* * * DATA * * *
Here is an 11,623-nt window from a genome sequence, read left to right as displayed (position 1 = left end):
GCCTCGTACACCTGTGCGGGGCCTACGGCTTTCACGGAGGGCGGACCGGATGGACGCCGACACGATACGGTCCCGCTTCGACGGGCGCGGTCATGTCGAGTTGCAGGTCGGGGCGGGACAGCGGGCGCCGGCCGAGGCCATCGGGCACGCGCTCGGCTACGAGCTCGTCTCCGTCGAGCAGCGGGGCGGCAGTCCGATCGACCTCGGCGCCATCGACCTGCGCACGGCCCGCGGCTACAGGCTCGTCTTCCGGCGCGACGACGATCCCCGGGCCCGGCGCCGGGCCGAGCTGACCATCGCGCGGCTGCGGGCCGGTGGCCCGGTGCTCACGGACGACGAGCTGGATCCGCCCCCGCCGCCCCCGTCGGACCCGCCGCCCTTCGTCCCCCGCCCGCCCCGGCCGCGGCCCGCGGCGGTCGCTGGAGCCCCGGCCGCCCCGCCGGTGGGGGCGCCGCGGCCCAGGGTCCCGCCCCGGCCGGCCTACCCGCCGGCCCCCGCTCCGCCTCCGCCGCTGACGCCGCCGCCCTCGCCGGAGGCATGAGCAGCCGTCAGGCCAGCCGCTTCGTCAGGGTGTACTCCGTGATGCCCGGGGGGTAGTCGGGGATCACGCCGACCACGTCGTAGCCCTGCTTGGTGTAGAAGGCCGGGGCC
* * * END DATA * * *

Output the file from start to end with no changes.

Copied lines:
Here is an 11,623-nt window from a genome sequence, read left to right as displayed (position 1 = left end):
GCCTCGTACACCTGTGCGGGGCCTACGGCTTTCACGGAGGGCGGACCGGATGGACGCCGACACGATACGGTCCCGCTTCGACGGGCGCGGTCATGTCGAGTTGCAGGTCGGGGCGGGACAGCGGGCGCCGGCCGAGGCCATCGGGCACGCGCTCGGCTACGAGCTCGTCTCCGTCGAGCAGCGGGGCGGCAGTCCGATCGACCTCGGCGCCATCGACCTGCGCACGGCCCGCGGCTACAGGCTCGTCTTCCGGCGCGACGACGATCCCCGGGCCCGGCGCCGGGCCGAGCTGACCATCGCGCGGCTGCGGGCCGGTGGCCCGGTGCTCACGGACGACGAGCTGGATCCGCCCCCGCCGCCCCCGTCGGACCCGCCGCCCTTCGTCCCCCGCCCGCCCCGGCCGCGGCCCGCGGCGGTCGCTGGAGCCCCGGCCGCCCCGCCGGTGGGGGCGCCGCGGCCCAGGGTCCCGCCCCGGCCGGCCTACCCGCCGGCCCCCGCTCCGCCTCCGCCGCTGACGCCGCCGCCCTCGCCGGAGGCATGAGCAGCCGTCAGGCCAGCCGCTTCGTCAGGGTGTACTCCGTGATGCCCGGGGGGTAGTCGGGGATCACGCCGACCACGTCGTAGCCCTGCTTGGTGTAGAAGGCCGGGGCC